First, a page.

And so, my call goes out to you, entrepreneurial Brooklynites. Revive the Automats as coffee shops, with those art deco placards, elegant dispensers and urns of full immersion-brewed, chicory-laced blends. Just retrofit the nickel slots to take quarters. I’ve got a cup full of ’em. And besides, it’s Brooklyn—who needs to do laundry anyway, am I right?

Follow James Ramsay on Twitter.

Tour de Brooklyn: A Borough Grub Crawl

Last weekend Bon Appetit magazine teamed up with Belvedere Vodka and Chase Sapphire to take a tour of the ever-expanding Brooklyn Food scene. Focusing on three key neighborhoods, Cobble Hill, Williamsburg, and Red Hook, the tours worked to really highlight some of the areas’ best food options, while making it walker-friendly.

I was lucky enough to join Friday’s Cobble Hill grub crawl and started out at Frank Castronovo and Frank Falcinelli’s Italian inspired restaurant Frankies 457 Spuntino. The joint was packed inside, but luckily we ducked out into the garden to sip a berry-ripe lambrusco and nibble on seasonal crostini. The way the tour worked was that they had four groups of people intermittently going to one of the four spots where we stayed for about 45 minutes. Frankies proved a good place to start, but our next stop felt a little awkward.

Dessert before dinner, anyone? Not that I am actually complaining. Given our tour took us to Kim Ima’s brick-and-mortar location of Treats Truck and to a pile of luscious peanut butter and chocolate sandwich cookies, it was a win-win situation. We followed that up with Clover Club and had a lovely punch by cocktail goddess Julie Reiner, who was actually there explaining her drink, giving us a recipe, and then pouring up their house drink comprised of raspberries and Dorothy Parker gin. We ended the night at Seersucker and sampled chef Robert Newton’s sinful fried chicken, fluffy biscuits, pimento cheese, and the Thirsty Owl Riesling that they have on tap. All together, the tour did highlight some of the hottest spots in the neighborhood right now.

On Saturday they covered Williamsburg and smartly chose Rye for cocktails, Maison Premiere for oysters, and Brooklyn Winery for a tour and wine tasting. The other two places I was less impressed with and would have skipped, one of which was Allswell because, frankly, it’s not anything special. Same for the jaunt to the Meatball Shop; while it’s delicious, there’s nothing Brooklyn about it given its two other locations in Manhattan. Sunday’s food crawl took place in Red Hook and did the neighborhood well by hitting up Stumptown Coffee Roasters, trying St. John Frizell’s southern-style Fort Defiance, eating Korean breakfast at The Good Fork, filling up on smoked meat at Mile End, and dancing at the historical bar Sunny’s.

Overall, the folks behind the tour did well to give a broad sampling of the neighborhoods that you can easily walk around in. The only other location I would have included is Prospect Heights where you can easily indulge in seasonal nibbles from The Vanderbilt, cocktails at Weather Up, ramen at Chuko, and oysters at Cornelius—but I guess that’s a good excuse to do that one on my own.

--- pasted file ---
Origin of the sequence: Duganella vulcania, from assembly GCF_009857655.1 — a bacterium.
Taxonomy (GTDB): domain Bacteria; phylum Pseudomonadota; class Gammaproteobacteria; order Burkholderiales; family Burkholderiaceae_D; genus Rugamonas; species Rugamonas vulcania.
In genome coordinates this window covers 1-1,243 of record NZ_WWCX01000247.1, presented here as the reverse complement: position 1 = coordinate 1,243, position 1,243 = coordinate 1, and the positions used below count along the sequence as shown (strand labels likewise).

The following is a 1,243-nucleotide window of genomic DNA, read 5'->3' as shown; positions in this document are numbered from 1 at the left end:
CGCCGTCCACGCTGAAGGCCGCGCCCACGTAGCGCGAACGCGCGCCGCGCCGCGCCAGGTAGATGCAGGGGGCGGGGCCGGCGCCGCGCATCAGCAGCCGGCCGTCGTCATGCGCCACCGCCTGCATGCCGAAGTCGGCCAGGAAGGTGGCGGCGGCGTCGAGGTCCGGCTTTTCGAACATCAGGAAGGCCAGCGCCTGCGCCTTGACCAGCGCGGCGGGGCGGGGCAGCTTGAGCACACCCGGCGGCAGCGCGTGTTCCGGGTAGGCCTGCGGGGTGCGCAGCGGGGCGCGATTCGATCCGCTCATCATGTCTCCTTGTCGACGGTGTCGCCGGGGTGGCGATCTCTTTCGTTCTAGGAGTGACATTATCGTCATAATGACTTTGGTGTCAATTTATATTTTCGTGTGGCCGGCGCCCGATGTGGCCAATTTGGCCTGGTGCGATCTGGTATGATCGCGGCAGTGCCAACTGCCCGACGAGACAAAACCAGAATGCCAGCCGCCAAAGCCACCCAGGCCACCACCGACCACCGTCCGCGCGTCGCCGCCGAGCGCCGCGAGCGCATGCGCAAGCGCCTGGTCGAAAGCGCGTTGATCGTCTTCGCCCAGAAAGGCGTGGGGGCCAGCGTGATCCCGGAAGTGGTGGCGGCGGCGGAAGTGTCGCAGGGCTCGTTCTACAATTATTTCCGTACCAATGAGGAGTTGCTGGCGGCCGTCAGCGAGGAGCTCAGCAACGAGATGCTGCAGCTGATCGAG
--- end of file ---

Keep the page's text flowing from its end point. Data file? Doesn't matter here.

Industry Insiders: Duane Sorenson, Coffee Master

There’s no such thing as a simple brew for Stumptown Coffee founder Duane Sorenson. Growing up in Seattle in the ’90s during the peak of the coffee craze, he saw breathlessly-hyped espresso bars popping up everywhere, though not all of them were worthy of the buzz. Working in myriad bars and shops throughout his youth, the constant hum of the coffee makers and the smooth, dark elixirs they produced kindled in Sorenson a deep appreciation for the fine art of a handcrafted roast. After climbing the ranks from barista, to buyer, to roaster, he decided to take the plunge and move to Portland and make a name for himself in one of the world’s coffee capitals. Stumptown is now a highly successful company, generating excitement on both coasts. With its attention to detail and focus on providing the highest quality possible, Stumptown has managed to prosper despite stifling competition from big corporate chains and the finicky nature of discerning drinkers. We caught up with Sorenson to discuss his affinity for coffee, what makes Stumptown unique, and how to brew his perfect cup o’ joe.

Have always been a coffee drinker? Yeah. As a kid, when I would go to work with my parents I’d drink it, so I started off at the tender age of seven or eight. I was born and raised up around Seattle, so by the time I was in high school the espresso craze had started. Independent espresso and coffee bars were starting to pop up when I was in junior high and they were where I first started working with coffee. I worked in some coffee bars and then, when I graduated from high school, I moved up to Seattle and continued to work with coffee. In my senior year of college, I was offered a job to roast coffee and to be a coffee buyer. So, I dropped out of college and started an apprenticeship to roast coffee and I was with that company for quite a few years as their head roaster. From there, I went to work with a few other coffee roasting companies in Seattle before deciding to move to Portland to start my own company.

How did Stumptown get its start? Well, I took all the saving out of my bank account and got a nighttime job at a bar, back in 1999. I worked at night and during the day I was building my first coffee bar where we also roasted coffee. From then on we expanded up to Seattle and now in New York, in both Manhattan and Brooklyn.